At the end of May, like one of millions of other people who had been stuck inside for 3 months, I bought a bike. I am the kind of consumer who has to do countless hours of research before deciding on what I want to buy.
I’ve been considering buying a bike since I lived in Oklahoma (so at least since 2012!). I could just never convince myself to actually buy a bike.
As an anxious person, I had to ask several questions:
- Where would I even ride a bike??
- What if I spend all this money and never ride the dumb thing??
- Is it worth it??
- Do I even remember how to ride a bike??
- What if I fall over and die??????
- I can’t ride a bike because I’m so out of shape, right?
Outside of those questions, the time just never seemed right. I either couldn’t figure out where to even ride a bike — mountain biking never interested me — and I was worried that, as a fat person, people would just make fun of me.
But I figured, hey, the time is right! I’m stuck at home! New Hampshire is full of paved rail trails! I live 13 minutes from a rail trail!
So I bought a bike.
Though my heart was set on a Cannondale, I realized quickly that bikes were hard to come by at the end of May. So I went with what was in stock, and in my price range: a beautiful Jamis Commuter 3.
On my first ride out, I fell in love with her.
It had been, at least, 20 years since I had been on a bike for any serious amount of time.
It had been, at least, 5 years since I’d committed to doing any kind of high or mid-impact exercise regularly (see old post about my dumb artery).
But here we are, about 3 months later, and I’ve racked up ~80 miles on my bike. It has not been without difficulties or lessons.
Which brings me to the point of this whole post:
What has getting back on a bike prepared me for my software coding bootcamp?
By teaching me to persist.
Getting back on a bike, after years of not exercising at all (see again: dumb artery), was hard. Really hard! My first ride was only 2 miles. I’m still only really averaging 4 miles on a ride, but sometimes work my way to 8 or 10 miles when I feel extra full of energy.
(it doesn’t help that I wasn’t properly inflating my tires for a solid month, which made riding super difficult and not at all fun).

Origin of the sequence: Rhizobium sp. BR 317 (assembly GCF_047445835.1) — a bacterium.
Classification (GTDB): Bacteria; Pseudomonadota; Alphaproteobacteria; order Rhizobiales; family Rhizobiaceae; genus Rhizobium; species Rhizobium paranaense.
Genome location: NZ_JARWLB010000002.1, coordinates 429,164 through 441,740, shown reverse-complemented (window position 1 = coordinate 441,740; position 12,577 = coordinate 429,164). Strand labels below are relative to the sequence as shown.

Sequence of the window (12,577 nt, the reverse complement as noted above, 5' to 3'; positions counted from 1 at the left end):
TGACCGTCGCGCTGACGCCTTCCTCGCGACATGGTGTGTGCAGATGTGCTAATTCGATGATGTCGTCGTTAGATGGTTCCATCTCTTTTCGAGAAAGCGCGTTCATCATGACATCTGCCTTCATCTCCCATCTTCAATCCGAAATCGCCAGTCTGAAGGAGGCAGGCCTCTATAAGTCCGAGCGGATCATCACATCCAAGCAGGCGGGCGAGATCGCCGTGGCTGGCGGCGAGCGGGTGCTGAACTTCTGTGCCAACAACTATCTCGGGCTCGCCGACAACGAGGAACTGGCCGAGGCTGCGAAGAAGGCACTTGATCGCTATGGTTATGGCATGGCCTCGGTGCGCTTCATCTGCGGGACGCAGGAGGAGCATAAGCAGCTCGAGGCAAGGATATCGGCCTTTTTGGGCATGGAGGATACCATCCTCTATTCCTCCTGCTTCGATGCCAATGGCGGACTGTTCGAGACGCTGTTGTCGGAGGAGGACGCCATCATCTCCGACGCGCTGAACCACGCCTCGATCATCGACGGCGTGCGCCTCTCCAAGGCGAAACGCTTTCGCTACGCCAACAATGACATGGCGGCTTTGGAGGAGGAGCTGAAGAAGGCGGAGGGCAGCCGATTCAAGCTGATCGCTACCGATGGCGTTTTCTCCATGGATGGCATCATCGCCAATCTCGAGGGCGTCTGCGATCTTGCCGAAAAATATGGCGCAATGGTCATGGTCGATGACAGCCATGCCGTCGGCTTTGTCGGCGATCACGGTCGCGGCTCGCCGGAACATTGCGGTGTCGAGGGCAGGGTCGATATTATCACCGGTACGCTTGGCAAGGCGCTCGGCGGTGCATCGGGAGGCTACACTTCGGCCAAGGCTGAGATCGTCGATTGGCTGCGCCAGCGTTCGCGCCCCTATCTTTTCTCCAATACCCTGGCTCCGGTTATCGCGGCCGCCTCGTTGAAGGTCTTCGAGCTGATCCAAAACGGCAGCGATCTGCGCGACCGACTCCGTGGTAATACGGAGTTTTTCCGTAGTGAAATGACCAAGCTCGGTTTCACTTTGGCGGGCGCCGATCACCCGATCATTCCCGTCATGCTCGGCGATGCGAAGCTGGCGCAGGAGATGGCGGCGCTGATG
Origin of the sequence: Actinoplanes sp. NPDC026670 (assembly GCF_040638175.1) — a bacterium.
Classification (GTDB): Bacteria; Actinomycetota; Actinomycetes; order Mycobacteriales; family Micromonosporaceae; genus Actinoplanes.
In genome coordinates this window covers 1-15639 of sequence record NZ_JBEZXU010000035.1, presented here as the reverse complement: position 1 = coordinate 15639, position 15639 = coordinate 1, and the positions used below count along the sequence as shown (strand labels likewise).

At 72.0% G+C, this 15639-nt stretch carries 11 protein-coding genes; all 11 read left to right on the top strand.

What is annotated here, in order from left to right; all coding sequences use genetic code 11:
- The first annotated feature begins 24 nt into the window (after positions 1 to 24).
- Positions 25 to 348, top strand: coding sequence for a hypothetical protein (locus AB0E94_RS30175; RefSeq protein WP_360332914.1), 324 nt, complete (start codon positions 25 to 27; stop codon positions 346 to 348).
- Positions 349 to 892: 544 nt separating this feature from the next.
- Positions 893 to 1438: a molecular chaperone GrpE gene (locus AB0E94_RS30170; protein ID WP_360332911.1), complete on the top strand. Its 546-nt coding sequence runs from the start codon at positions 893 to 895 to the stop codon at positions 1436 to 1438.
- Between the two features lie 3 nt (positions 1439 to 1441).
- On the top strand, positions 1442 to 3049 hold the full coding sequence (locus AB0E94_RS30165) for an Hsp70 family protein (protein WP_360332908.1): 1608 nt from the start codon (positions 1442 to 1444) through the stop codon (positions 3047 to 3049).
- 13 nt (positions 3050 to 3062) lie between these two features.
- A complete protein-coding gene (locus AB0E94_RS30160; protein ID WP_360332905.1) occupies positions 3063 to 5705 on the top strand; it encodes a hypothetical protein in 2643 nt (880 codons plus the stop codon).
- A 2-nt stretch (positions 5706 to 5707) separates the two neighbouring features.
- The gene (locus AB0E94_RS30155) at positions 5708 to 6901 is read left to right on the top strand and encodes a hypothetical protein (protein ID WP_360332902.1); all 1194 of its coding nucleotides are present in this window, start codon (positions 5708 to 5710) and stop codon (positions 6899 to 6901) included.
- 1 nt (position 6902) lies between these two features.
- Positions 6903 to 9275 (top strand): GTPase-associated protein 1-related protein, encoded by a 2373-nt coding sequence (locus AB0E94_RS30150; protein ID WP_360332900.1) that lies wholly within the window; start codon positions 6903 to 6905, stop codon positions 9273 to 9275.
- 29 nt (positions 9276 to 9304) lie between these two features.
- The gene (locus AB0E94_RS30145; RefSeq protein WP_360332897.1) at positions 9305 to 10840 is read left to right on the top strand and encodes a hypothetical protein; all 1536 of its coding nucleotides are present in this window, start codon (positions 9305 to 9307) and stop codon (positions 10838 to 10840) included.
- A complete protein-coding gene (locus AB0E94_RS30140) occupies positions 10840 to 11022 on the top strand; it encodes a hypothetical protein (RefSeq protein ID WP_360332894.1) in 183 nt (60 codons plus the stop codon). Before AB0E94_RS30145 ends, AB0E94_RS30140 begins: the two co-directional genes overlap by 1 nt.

The ride out is always tough. I can’t really explain it, but it’s like the friction is worse when I first start riding, but as soon as I decide to turn around and head back to the car, all obstacles and resistance are gone. It’s easy riding!
The lesson I learned was that, even if it’s difficult to get started, the ride back will be easy and relaxing.
Which, I realized recently on a bike ride, is exactly what my first few weeks at General Assembly were like.
The first few weeks were so brutal. I won’t lie, I cried. I felt like I was a bucket full of water that was full, and they were just pouring more water into the bucket, and pretty soon I was going to lose so much of my original water that I’d forget how to tie my shoes or something.
(It makes sense if you really think about it…).
But when we had labs, I could look at a problem and think, “Oh, I think I know what we need to do.”
And project week came, and I roughly knew where I needed to start, even if I didn’t fully know how the game worked (endless thanks to Jonathan for sticking with me and I didn’t understand the rules of Black Jack), or what functions I needed to write, or any of the specifics. I had a vague idea.
It was like watching my progress when I was riding my bike.
- One day I would go 2 miles.
- The next time I’d get up to 3 miles.
- And so on until I was at 10 miles in one ride.
The first time I was given a JS function, I felt lost.
- But then I learned the syntax.
- And then I learned array iterator methods.
- And then I wrote a Black Jack game that isn’t perfect, but it WORKS.
So even if it’s hard, and there’s some resistance, I know the ride back will be relaxing and worth everything I put in to getting there.
In the grand scheme of things, in basic terms, being on a bike taught me to have a growth mindset. I didn’t stop riding the bike because it got hard, I just inflated the tires properly and went back out.
And honestly, there’s no better lesson to have gotten before starting a software bootcamp.
You’ll know more and more every week.
Oh, and keep riding your bike. That exercise helps you think.
(also endless thanks to Anne and Caroline, my software bootcamp gurus who are helping me realize my panic is normal).